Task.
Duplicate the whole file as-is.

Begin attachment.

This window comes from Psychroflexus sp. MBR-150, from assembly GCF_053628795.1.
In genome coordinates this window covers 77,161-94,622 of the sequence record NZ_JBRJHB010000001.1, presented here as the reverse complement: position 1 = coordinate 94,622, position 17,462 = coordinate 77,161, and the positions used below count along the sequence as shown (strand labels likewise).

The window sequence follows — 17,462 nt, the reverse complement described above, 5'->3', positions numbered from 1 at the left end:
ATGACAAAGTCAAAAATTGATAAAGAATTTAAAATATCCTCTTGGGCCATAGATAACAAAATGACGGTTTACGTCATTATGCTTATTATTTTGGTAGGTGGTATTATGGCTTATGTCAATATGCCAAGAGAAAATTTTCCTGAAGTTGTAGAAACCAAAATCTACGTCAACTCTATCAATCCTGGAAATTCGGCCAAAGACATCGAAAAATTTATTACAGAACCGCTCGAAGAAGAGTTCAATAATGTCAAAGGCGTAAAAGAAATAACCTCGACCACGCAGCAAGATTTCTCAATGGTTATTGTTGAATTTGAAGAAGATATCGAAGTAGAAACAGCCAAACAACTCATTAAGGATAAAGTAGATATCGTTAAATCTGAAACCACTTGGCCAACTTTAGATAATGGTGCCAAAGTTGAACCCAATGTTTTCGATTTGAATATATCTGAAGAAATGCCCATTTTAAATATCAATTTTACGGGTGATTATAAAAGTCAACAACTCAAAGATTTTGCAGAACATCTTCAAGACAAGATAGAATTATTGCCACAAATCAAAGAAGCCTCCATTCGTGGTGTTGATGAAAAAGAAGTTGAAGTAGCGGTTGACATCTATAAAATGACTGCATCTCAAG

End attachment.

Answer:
This window comes from Psychroflexus sp. MBR-150, from assembly GCF_053628795.1.
In genome coordinates this window covers 77,161-94,622 of the sequence record NZ_JBRJHB010000001.1, presented here as the reverse complement: position 1 = coordinate 94,622, position 17,462 = coordinate 77,161, and the positions used below count along the sequence as shown (strand labels likewise).

The window sequence follows — 17,462 nt, the reverse complement described above, 5'->3', positions numbered from 1 at the left end:
ATGACAAAGTCAAAAATTGATAAAGAATTTAAAATATCCTCTTGGGCCATAGATAACAAAATGACGGTTTACGTCATTATGCTTATTATTTTGGTAGGTGGTATTATGGCTTATGTCAATATGCCAAGAGAAAATTTTCCTGAAGTTGTAGAAACCAAAATCTACGTCAACTCTATCAATCCTGGAAATTCGGCCAAAGACATCGAAAAATTTATTACAGAACCGCTCGAAGAAGAGTTCAATAATGTCAAAGGCGTAAAAGAAATAACCTCGACCACGCAGCAAGATTTCTCAATGGTTATTGTTGAATTTGAAGAAGATATCGAAGTAGAAACAGCCAAACAACTCATTAAGGATAAAGTAGATATCGTTAAATCTGAAACCACTTGGCCAACTTTAGATAATGGTGCCAAAGTTGAACCCAATGTTTTCGATTTGAATATATCTGAAGAAATGCCCATTTTAAATATCAATTTTACGGGTGATTATAAAAGTCAACAACTCAAAGATTTTGCAGAACATCTTCAAGACAAGATAGAATTATTGCCACAAATCAAAGAAGCCTCCATTCGTGGTGTTGATGAAAAAGAAGTTGAAGTAGCGGTTGACATCTATAAAATGACTGCATCTCAAG